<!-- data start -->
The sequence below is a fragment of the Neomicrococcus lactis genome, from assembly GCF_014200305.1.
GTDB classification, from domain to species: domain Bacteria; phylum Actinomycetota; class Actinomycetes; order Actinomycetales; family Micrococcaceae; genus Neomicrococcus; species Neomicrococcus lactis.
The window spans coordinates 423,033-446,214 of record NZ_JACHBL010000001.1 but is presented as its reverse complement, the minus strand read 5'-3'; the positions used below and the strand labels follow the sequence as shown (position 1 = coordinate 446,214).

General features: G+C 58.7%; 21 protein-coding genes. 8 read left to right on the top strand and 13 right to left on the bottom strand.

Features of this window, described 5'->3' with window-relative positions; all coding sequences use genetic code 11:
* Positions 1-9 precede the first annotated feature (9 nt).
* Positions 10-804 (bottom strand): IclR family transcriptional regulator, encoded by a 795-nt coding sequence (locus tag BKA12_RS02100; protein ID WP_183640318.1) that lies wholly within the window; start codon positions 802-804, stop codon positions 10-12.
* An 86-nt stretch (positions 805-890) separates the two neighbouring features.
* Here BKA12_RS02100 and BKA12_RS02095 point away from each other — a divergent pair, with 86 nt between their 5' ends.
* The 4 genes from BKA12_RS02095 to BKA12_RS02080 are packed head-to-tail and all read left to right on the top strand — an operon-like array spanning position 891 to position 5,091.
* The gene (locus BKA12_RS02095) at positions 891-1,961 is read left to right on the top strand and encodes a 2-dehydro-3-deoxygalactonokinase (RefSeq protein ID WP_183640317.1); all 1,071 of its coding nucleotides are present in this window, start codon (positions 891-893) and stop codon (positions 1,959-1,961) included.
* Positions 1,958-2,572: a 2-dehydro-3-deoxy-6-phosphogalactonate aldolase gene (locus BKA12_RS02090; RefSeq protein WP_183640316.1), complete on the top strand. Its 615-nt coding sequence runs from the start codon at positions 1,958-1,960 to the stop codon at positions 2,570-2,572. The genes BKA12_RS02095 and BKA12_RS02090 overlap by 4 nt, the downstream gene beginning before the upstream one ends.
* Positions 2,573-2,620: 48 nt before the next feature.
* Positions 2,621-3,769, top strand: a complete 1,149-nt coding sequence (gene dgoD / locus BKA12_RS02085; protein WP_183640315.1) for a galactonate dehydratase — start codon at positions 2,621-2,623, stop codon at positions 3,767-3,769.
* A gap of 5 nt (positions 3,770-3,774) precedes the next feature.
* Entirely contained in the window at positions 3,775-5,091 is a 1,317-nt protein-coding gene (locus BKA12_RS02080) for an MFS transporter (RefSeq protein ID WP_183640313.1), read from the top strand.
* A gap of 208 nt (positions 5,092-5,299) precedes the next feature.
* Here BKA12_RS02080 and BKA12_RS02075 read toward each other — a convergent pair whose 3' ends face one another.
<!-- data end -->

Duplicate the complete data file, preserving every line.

The sequence below is a fragment of the Neomicrococcus lactis genome, from assembly GCF_014200305.1.
GTDB classification, from domain to species: domain Bacteria; phylum Actinomycetota; class Actinomycetes; order Actinomycetales; family Micrococcaceae; genus Neomicrococcus; species Neomicrococcus lactis.
The window spans coordinates 423,033-446,214 of record NZ_JACHBL010000001.1 but is presented as its reverse complement, the minus strand read 5'-3'; the positions used below and the strand labels follow the sequence as shown (position 1 = coordinate 446,214).

General features: G+C 58.7%; 21 protein-coding genes. 8 read left to right on the top strand and 13 right to left on the bottom strand.

Features of this window, described 5'->3' with window-relative positions; all coding sequences use genetic code 11:
* Positions 1-9 precede the first annotated feature (9 nt).
* Positions 10-804 (bottom strand): IclR family transcriptional regulator, encoded by a 795-nt coding sequence (locus tag BKA12_RS02100; protein ID WP_183640318.1) that lies wholly within the window; start codon positions 802-804, stop codon positions 10-12.
* An 86-nt stretch (positions 805-890) separates the two neighbouring features.
* Here BKA12_RS02100 and BKA12_RS02095 point away from each other — a divergent pair, with 86 nt between their 5' ends.
* The 4 genes from BKA12_RS02095 to BKA12_RS02080 are packed head-to-tail and all read left to right on the top strand — an operon-like array spanning position 891 to position 5,091.
* The gene (locus BKA12_RS02095) at positions 891-1,961 is read left to right on the top strand and encodes a 2-dehydro-3-deoxygalactonokinase (RefSeq protein ID WP_183640317.1); all 1,071 of its coding nucleotides are present in this window, start codon (positions 891-893) and stop codon (positions 1,959-1,961) included.
* Positions 1,958-2,572: a 2-dehydro-3-deoxy-6-phosphogalactonate aldolase gene (locus BKA12_RS02090; RefSeq protein WP_183640316.1), complete on the top strand. Its 615-nt coding sequence runs from the start codon at positions 1,958-1,960 to the stop codon at positions 2,570-2,572. The genes BKA12_RS02095 and BKA12_RS02090 overlap by 4 nt, the downstream gene beginning before the upstream one ends.
* Positions 2,573-2,620: 48 nt before the next feature.
* Positions 2,621-3,769, top strand: a complete 1,149-nt coding sequence (gene dgoD / locus BKA12_RS02085; protein WP_183640315.1) for a galactonate dehydratase — start codon at positions 2,621-2,623, stop codon at positions 3,767-3,769.
* A gap of 5 nt (positions 3,770-3,774) precedes the next feature.
* Entirely contained in the window at positions 3,775-5,091 is a 1,317-nt protein-coding gene (locus BKA12_RS02080) for an MFS transporter (RefSeq protein ID WP_183640313.1), read from the top strand.
* A gap of 208 nt (positions 5,092-5,299) precedes the next feature.
* Here BKA12_RS02080 and BKA12_RS02075 read toward each other — a convergent pair whose 3' ends face one another.